Ordell later arrives at Jackie’s house intending to use his tried and true technique of insuring silence by simple murder.  She surprises him by pulling a gun she surreptitiously borrowed from Max’s glove compartment, and then proceeds to broker a deal with Ordell whereby she will pretend to help the authorities while still managing to smuggle $500,000 of Ordell’s money into the country allowing him to retire.  To carry out this plan, Ordell employs Melanie Ralston (Bridget Fonda), a woman he lives with, and Louis Gara (Robert De Niro), a friend and former cellmate.  He also uses a naïve Southern girl, Sheronda (Lisa Gay Hamilton).

In a predictable move, Jackie will help Nicolette and Dargas arrange a sting to catch Ordell. Nicolette and Dargas are unaware that Jackie and Ordell plan to double-cross them by diverting the actual money before the authorities make an arrest.  Unbeknownst to the others, Jackie plans to deceive all of them with the help of Max in order to keep the $500,000 for herself.  A triple cross that only takes a little more than 2.5 hours to unfurl.

In a large shopping mall near Los Angeles, Jackie buys a new suit and enters a dressing room to swap bags with Melanie and Louis, in theory passing off the $500,000 under Nicolette’s nose.  Instead, she gives Melanie only $50,000 and leaves the rest behind in the dressing room for Max to pick up.  Jackie then feigns despair as she claims Melanie took all the money and ran.

In the parking lot, Melanie annoys and mocks Louis until he loses his temper and shoots her while Ordell discovers that Louis has only $40,000 in the bag (Melanie having kept $10,000 for herself after being tricked into doing so by Jackie).  Ordell realizes Jackie has taken his money and, angered, kills Louis and is now concerned with the involvement of Max Cherry, having been told by Louis that he spotted Max in the store before the pickup.  Lured back to Max’s office, where Jackie is said to be frightened and waiting to hand over his money, Ordell arrives armed.  Jackie yells out that Ordell has a gun and he is shot dead by Nicolette, who had been hiding in another room.

In the clear with the law and in possession of the money, minus his usual 10% fee that Max has taken for himself, Jackie wisely decides to leave the country and travel to Spain.  She invites Max to go with her, but he declines before Jackie kisses him goodbye and leaves.

Jackie Brown alludes to Grier’s career in many ways.  The film’s poster resembles those of Grier’s films Coffy and Foxy Brown and includes quotes from both films.  The typeface for the film’s opening titles was also used for those of Foxy Brown; some of the background music is lifted from these films.

Tarantino wanted Pam Grier to play title character Jody in Pulp Fiction, but Tarantino did not believe audiences would find it plausible for drug dealer Eric Stoltz to yell at her.  Apparently when Grier showed up to read for Jackie Brown, Tarantino had posters of her films all over his office.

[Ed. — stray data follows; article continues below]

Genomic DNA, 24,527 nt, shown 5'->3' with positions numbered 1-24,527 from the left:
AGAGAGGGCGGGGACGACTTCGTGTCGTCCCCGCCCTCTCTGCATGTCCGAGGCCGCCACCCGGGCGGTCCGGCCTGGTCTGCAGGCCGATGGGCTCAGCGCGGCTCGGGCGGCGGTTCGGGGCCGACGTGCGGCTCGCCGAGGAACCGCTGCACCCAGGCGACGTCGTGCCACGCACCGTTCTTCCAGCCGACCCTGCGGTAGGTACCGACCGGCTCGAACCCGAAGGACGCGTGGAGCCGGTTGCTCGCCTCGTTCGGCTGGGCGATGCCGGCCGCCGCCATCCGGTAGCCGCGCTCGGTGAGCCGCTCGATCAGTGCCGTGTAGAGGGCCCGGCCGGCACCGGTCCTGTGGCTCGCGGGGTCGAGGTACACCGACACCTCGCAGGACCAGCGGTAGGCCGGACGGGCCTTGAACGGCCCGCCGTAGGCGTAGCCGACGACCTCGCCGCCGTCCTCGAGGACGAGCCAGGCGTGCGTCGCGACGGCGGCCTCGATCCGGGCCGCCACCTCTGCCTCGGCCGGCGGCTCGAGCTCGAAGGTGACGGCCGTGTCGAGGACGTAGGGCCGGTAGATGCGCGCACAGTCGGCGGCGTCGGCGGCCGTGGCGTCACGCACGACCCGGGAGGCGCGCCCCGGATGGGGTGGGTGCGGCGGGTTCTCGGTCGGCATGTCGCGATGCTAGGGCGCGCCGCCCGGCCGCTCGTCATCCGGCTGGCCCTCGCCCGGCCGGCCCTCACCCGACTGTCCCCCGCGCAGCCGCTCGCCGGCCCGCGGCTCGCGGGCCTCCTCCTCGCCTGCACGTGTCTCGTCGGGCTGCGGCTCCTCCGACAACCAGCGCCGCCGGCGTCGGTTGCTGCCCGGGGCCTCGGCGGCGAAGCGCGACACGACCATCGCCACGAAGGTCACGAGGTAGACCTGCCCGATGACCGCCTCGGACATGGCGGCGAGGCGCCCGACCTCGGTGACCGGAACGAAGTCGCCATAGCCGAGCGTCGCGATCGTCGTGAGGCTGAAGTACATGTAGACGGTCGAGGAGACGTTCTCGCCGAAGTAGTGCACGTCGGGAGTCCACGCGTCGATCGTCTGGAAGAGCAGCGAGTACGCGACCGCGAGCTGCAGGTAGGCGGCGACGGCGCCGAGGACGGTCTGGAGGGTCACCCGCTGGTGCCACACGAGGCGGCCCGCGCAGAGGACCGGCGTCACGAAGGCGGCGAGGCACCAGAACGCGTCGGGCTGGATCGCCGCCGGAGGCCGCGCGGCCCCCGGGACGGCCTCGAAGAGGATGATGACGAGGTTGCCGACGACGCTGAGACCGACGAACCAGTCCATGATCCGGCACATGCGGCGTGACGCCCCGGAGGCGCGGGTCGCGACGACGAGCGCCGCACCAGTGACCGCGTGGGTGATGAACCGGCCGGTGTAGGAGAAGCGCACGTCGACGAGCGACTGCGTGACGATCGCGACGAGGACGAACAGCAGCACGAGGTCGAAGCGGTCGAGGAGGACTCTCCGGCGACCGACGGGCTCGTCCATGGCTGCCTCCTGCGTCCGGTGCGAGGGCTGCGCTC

I’ve always looked at Jackie Brown with a certain disdain.  It is the black sheep of Tarantino’s film family.  This movie has grown old fast though it is still relatively young and has a 1980’s feel and not in a good way.  Reservoir Dogs is 5 years older and looks like it was filmed yesterday.

While it pains me to urinate on this film, I feel I owe it to you.  Also, it’s far too long.  I didn’t expect action throughout the movie but there was nothing: it was just rambling by all the characters and going into (cheap) “deep” analysis about them that was unnecessary and implausible.  Thus Tarantino manages to take a simple plot and drag it out for over 2 hours.  The usual well-paced films we have come to expect from Tarantino is inapplicable to Jackie Brown.  By the end, I just could not care about any of the characters or what happened to them and that is a shame considering the cast of Pam Grier, Robert De Niro, Samuel L Jackson and Bridget Fonda.
The plot is not as thin as a porno but not thick enough to withstand the weight and pretentiousness that Tarantino places upon it.  When the switch comes, over 2 hours in, it is shot with the director’s usual aplomb, from 3 different points of view.  Fair enough (and this is the high point of the film aesthetically) but the actual plotting at this point is poor.  We are to believe that a) the feds will allow their mark to go into a changing room without keeping any sort of tabs on her, and b) that the bondsman, who is known to the villains, will be in plain sight. It all comes across as contrived.

I wanted out after the first hour but felt I owed it to the director to hang in there hoping something—anything would move.  I was wrong about that.  Enjoy the cigarette smoking clips, which to me symbolize the whole film, slow and full of smoke and mirrors.

 

 
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Posted by on February 19, 2012 in Movie Reviews

 

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Yes only 6-8 months late we finally get the Hero review written by none other than Bonnie! Savor this review we had to file suit to get this review done.